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The New York Probate of a Will Can Be Vacated

Probating a Will in New York can involve many complex procedures. A person typically prepares an estate plan and executes a Last Will so that his intentions regarding the disposition of his estate can be clearly set forth. Since the validity of a Last Will is extremely important, Estates, Powers and Trusts Law (EPTL) Section 3-2.1 entitled “Execution and attestation of wills; formal requirements” provides strict guidelines for executing a Will. The need for signatures, witnesses and other statutory and legal requirements are all intended to safeguard the Will execution process.

The New York Probate Lawyer Blog has posted many articles concerning probate. When a Will is filed with the Surrogate’s Court for probate, there are many other papers that need to be provided to the Court such as witness affidavits. Also, the decedent’s next of kin must be identified and given the opportunity to object to the Will. A New York City Probate Lawyer is familiar with these requirements.After the Surrogate’s Court is satisfied that the filings with the Court are complete, the Court issues a decree granting probate to the Will and issues letters testamentary to the named executor. However, there are situations where, after a probate decree is issued, certain parties want to vacate or undo the decree. It may be that all of the necessary parties were not provided with proper notice, or one of the interested parties inadvertently missed a deadline to oppose the Will or some other situation exists which would appear to show that the Will should not be validated.

Proceedings to vacate a probate decree are not common. Also, it is difficult to successfully vacate a probate decree. Nevertheless, the Court always needs to be certain that a Will admitted to probate is genuine. A recent Brooklyn estate case entitled Matter of Estate of Thompson, involved the vacating of a probate decree. Thompson was decided by Brooklyn Surrogate John Ingram on August 17, 2018. In this case a 2016 Will was granted probate. Thereafter, individuals who were beneficiaries in an earlier Will dated in 2008 asked the Court to vacate the probate decree so that they could challenge the validity of the 2016 Will.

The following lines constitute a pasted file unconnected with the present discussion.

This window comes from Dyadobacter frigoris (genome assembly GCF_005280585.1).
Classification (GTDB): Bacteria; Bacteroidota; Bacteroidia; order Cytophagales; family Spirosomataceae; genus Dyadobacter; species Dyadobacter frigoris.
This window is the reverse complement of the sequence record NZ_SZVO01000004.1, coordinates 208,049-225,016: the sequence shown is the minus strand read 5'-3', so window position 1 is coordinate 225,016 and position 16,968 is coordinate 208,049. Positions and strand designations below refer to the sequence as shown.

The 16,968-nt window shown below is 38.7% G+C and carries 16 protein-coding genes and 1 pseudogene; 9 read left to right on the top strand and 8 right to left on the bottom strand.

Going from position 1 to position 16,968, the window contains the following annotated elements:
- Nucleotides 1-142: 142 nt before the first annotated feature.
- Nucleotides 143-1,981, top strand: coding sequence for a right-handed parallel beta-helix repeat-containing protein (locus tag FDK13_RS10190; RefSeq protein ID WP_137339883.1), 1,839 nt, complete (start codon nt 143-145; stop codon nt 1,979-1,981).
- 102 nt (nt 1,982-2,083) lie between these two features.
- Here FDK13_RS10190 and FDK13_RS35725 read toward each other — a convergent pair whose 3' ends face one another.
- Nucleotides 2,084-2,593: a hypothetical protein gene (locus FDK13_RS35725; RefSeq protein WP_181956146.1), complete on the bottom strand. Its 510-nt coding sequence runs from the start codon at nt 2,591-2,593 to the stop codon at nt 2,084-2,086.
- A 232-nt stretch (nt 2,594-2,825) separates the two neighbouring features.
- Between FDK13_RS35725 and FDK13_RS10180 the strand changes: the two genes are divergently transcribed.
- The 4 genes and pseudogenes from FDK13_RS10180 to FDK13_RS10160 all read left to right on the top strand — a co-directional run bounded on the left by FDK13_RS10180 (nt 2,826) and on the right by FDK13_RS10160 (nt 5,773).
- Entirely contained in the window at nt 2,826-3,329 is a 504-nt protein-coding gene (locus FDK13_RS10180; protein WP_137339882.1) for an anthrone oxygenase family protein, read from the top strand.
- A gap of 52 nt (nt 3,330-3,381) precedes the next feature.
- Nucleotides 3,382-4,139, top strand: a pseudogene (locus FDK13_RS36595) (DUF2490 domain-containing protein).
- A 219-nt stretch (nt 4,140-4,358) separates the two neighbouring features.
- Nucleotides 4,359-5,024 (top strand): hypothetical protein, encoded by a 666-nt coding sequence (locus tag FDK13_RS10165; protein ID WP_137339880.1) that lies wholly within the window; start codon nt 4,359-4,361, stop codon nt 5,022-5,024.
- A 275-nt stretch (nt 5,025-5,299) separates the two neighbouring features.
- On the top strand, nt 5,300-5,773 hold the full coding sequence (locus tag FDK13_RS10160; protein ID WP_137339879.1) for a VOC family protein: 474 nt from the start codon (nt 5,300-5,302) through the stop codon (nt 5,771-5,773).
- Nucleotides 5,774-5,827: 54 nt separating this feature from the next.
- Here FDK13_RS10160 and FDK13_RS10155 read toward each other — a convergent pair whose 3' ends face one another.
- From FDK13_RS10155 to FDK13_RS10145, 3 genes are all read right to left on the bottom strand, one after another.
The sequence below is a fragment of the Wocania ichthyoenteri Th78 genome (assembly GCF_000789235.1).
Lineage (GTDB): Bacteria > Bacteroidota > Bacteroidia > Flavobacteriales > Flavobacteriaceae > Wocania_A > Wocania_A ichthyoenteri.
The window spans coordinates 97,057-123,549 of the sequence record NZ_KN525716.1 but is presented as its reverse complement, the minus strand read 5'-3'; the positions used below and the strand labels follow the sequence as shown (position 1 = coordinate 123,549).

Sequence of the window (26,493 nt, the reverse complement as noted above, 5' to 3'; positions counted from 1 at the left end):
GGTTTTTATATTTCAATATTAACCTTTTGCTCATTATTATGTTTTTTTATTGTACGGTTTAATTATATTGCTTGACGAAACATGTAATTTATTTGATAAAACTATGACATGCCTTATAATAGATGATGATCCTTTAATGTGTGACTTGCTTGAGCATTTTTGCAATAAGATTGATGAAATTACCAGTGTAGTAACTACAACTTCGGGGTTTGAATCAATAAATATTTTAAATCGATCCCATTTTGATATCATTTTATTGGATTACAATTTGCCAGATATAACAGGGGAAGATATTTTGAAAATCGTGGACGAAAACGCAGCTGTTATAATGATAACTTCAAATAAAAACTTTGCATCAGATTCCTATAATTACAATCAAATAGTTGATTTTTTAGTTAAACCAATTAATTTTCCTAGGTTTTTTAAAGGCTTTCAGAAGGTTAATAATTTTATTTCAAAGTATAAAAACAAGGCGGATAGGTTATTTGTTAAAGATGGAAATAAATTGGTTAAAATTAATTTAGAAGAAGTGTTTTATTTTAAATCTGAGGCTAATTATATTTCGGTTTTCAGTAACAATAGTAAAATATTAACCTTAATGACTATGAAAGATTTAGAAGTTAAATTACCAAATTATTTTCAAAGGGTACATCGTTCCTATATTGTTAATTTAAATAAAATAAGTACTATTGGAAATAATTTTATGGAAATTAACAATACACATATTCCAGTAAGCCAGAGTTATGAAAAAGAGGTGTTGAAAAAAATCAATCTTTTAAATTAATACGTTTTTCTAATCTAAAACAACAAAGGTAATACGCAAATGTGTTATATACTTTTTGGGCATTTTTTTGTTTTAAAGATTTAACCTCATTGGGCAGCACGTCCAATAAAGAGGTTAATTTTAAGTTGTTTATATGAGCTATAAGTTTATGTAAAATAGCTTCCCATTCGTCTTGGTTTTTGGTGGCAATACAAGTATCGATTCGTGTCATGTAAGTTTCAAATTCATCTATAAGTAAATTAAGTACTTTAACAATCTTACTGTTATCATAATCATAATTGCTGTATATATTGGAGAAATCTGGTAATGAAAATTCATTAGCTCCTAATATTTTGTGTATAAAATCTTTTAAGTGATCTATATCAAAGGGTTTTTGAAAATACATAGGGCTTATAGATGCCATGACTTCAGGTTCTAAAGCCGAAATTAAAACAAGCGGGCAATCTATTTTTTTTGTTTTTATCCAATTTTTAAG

The Court reviewed the circumstances surrounding the creation and execution of the 2016 Will which was prepared and signed at a time when the decedent was suffering from a major illness. After reviewing the circumstances that existed at the time the 2016 Will was signed, the Court found that a combination of various factors showed that there was at least some doubt concerning the genuineness of the 2016 Will. Therefore, the Surrogate vacated the decree granting probate to the 2016 Will so that the objectants could engage in discovery and obtain more information regarding their claims.

I have represented many clients in Probate cases including Contested Wills and other issues. Call me now for a free review if you have a question or issue regarding a Last Will or estate settlement. I have represented clients in these matters throughout New York City such as Queens Surrogate’s Court, Manhattan Surrogate’s Court and Kings Surrogate’s Court.

An experienced New York trusts and estates lawyer can assist with guidance for proper Will preparation, execution and Will contests. New York Probate Attorney Jules Martin Haas, Esq. has been representing clients in New York in Trusts and Estates matters and Surrogate’s Court proceedings throughout the past 30 years in Suffolk and Nassau and other counties. If you or someone you know is involved with or has questions about a New York estate matter, please contact me at (212) 355-2575 or email: jules.haas@verizon.net, for an initial consultation.

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